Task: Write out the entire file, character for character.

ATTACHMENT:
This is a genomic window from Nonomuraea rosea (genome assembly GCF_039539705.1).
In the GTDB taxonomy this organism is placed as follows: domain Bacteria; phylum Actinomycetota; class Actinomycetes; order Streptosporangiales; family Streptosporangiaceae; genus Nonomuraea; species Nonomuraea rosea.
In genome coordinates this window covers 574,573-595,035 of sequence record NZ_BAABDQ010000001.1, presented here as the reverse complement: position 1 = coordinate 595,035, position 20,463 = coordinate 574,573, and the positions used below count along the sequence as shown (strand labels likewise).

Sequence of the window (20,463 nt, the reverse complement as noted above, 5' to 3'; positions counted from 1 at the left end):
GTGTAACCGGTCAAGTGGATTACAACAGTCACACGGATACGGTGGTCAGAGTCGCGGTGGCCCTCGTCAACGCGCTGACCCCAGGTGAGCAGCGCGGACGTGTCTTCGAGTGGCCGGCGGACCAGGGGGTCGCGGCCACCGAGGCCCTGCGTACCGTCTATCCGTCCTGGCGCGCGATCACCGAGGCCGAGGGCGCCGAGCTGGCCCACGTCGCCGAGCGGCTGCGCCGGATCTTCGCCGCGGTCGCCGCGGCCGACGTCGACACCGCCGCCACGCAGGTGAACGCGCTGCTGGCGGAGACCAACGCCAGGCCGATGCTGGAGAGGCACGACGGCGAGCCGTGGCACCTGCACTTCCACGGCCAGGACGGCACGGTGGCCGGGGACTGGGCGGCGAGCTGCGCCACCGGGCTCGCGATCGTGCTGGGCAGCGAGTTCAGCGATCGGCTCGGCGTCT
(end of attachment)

This is a genomic window from Nonomuraea rosea (genome assembly GCF_039539705.1).
In the GTDB taxonomy this organism is placed as follows: domain Bacteria; phylum Actinomycetota; class Actinomycetes; order Streptosporangiales; family Streptosporangiaceae; genus Nonomuraea; species Nonomuraea rosea.
In genome coordinates this window covers 574,573-595,035 of sequence record NZ_BAABDQ010000001.1, presented here as the reverse complement: position 1 = coordinate 595,035, position 20,463 = coordinate 574,573, and the positions used below count along the sequence as shown (strand labels likewise).

Sequence of the window (20,463 nt, the reverse complement as noted above, 5' to 3'; positions counted from 1 at the left end):
GTGTAACCGGTCAAGTGGATTACAACAGTCACACGGATACGGTGGTCAGAGTCGCGGTGGCCCTCGTCAACGCGCTGACCCCAGGTGAGCAGCGCGGACGTGTCTTCGAGTGGCCGGCGGACCAGGGGGTCGCGGCCACCGAGGCCCTGCGTACCGTCTATCCGTCCTGGCGCGCGATCACCGAGGCCGAGGGCGCCGAGCTGGCCCACGTCGCCGAGCGGCTGCGCCGGATCTTCGCCGCGGTCGCCGCGGCCGACGTCGACACCGCCGCCACGCAGGTGAACGCGCTGCTGGCGGAGACCAACGCCAGGCCGATGCTGGAGAGGCACGACGGCGAGCCGTGGCACCTGCACTTCCACGGCCAGGACGGCACGGTGGCCGGGGACTGGGCGGCGAGCTGCGCCACCGGGCTCGCGATCGTGCTGGGCAGCGAGTTCAGCGATCGGCTCGGCGTCT